When I was about 11 years old, a friend asked, “Are you Catholic or Christian?” I bristled and with a chest puffed up in self-righteous correction, I took this as an opportunity to inform her that Catholics were in fact Christian, and although I was not Catholic, I was Christian. I’m not sure it made much of an impression on her, but I felt satisfied that I’d corrected this egregious error.

This feeling was deflated when she asked, “What kind of Christian?” and I was forced to reply, “Lutheran,” not wanting to admit that I was any particular kind of Christian. Wasn’t “Christian” enough?

Despite being the daughter of a Lutheran pastor and a member of a family filled with Lutherans, I resisted the label “Lutheran.” As a child, I didn’t understand why it mattered. What seemed important to me was that I was Christian, full-stop. I worshiped every week with my family; I learned to pray; I learned Bible stories; my relationship with God went through hills and valleys. Never did I worry whether what I was experiencing or learning could be labeled “Lutheran.” (Until candidacy for ordination, that is.)

I found that claiming this label of “Lutheran” often did very little to help identify who I was and my expression of faith. I learned that “Lutheran” meant to other people things that were foreign to me.

“Lutheran” has too often been used to identify a culture that I did not grow up in and which I still usually feel a visitor to—Jell-O was not served at my church; hotdish was something my aunts made but not my faith community; coffee was just coffee. There was no such thing as “Lutheran coffee.”

I’m also comfortable around people speaking in tongues or shouting “Amen!” in service. Growing up, prayers of the people were the prayers spoken by the people in the pews. Writing out prayers for Sunday worship was a completely foreign concept to me. Was I (and my church) less Lutheran?

The cultural hang-ups of Lutheran identity were only compounded by how little I felt inclined to even worry about Lutheran identity. When looking for a church to attend in college, I cared most that I found a community that would nurture my faith and help me engage in a world outside the bubble of university. That place was non-denominational. To this day I’m grateful for their care and my relationship that continues with the pastor.

Yet, here I am, a Lutheran pastor. Is this resistance to the Lutheran label contradictory? I believe that it reflects our history. Our tradition came into being because of people who sought to better express the gospel—to be church and to be Christian. As the ELCA reflects, struggles and sometimes churns over the changing landscape of our society and church, my hope is that we would simply stop worrying about being Lutheran and focus on what it means to be the body of Christ with all its diversity.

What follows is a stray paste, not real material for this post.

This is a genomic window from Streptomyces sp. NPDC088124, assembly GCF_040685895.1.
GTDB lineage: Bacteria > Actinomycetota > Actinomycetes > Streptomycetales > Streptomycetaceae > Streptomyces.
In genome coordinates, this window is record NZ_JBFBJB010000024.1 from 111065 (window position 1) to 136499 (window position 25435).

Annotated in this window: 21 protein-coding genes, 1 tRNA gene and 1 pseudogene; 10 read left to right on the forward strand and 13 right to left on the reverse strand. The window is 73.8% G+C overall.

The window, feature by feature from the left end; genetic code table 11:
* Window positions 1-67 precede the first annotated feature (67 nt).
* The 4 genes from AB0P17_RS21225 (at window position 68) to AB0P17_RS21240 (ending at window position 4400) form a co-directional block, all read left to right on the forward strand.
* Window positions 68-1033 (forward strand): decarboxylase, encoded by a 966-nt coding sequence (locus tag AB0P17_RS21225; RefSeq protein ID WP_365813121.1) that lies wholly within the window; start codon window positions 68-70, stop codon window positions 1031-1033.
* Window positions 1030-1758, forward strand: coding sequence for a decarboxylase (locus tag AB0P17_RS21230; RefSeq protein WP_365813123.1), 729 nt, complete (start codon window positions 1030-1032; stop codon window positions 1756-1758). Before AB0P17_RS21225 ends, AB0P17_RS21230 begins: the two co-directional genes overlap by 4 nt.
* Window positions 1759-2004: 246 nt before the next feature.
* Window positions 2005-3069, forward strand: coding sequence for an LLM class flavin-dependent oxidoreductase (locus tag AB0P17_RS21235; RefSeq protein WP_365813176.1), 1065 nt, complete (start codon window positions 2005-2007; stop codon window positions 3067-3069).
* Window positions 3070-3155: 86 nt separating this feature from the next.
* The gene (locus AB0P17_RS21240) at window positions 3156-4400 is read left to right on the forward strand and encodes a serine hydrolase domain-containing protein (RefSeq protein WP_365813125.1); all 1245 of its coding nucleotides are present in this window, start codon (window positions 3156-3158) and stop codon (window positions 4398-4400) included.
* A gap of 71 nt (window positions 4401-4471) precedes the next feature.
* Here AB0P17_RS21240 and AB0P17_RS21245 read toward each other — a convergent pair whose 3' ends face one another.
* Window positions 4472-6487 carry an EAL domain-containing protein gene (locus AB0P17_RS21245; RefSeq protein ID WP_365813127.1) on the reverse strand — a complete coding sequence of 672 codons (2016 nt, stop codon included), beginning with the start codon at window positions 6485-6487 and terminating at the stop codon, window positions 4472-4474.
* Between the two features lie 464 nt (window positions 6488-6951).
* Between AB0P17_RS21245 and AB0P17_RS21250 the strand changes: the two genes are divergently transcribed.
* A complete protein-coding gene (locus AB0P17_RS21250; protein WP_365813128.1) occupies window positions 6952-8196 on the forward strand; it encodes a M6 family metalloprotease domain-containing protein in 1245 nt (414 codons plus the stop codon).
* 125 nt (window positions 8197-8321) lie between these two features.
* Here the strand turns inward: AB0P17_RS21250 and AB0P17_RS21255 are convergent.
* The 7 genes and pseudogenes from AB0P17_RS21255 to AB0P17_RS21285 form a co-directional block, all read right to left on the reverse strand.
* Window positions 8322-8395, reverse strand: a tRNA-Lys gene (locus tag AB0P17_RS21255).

I can guess the anxiety that might be invoked in making such a statement. It’s not my hope that we stop being concerned about theology; it is not my hope that we stop reaching into our traditions and our history; it is not my hope that we stop wrestling with where God is leading our particular church.

It is my hope that we stop treating our identity as Lutherans as first or equal to our identity as called children of God. It is my hope that we no longer treat Lutheran as a cultural identity. It is my hope that we stop worrying about whether the people in our pews or in our communities proudly declare that they are Lutheran. It is my hope that we have the humility and the wisdom to know that we do not own the concept of grace and that God is working, moving and shaking our siblings across the theological spectrum of our faith. It is my hope that we experience the powerful work of the Spirit in the words and actions of all the church.

Being Lutheran cannot be the thing to which we aspire. Being the called children of God as we understand it—well, in that there’s hope to be found.

When a youth I mentored was baptized by immersion and had the words poured over her, she was not in that moment called to be Lutheran. She did not come for prayer, worship and healing because only Lutherans knew about those things. She came because she was seeking. God answered as God always does.

As a Lutheran pastor, I am far more concerned about being with others as they seek and grow in their relationship with God than whether they understand that relationship to be “Lutheran.” I am grateful for the gifts that the Lutheran church brings, for the Spirit’s work in our church and for the gift of new life that God gives the ELCA. I am grateful to be called by God and by this church.

We should know where we come from, what traditions have helped us over centuries and what theology we believe best expresses the gospel. These things will differentiate us from other followers of Christ and will also unite us. But I believe that what we offer seeking people is not the gift of “being Lutheran” but simply the gift of the living God.

Elizabeth Lowry
Elizabeth Lowry is pastor at Messiah Lutheran Church in Reynoldsburg, Ohio. You can follow her personal blog at actofdiscovery.wordpress.com.

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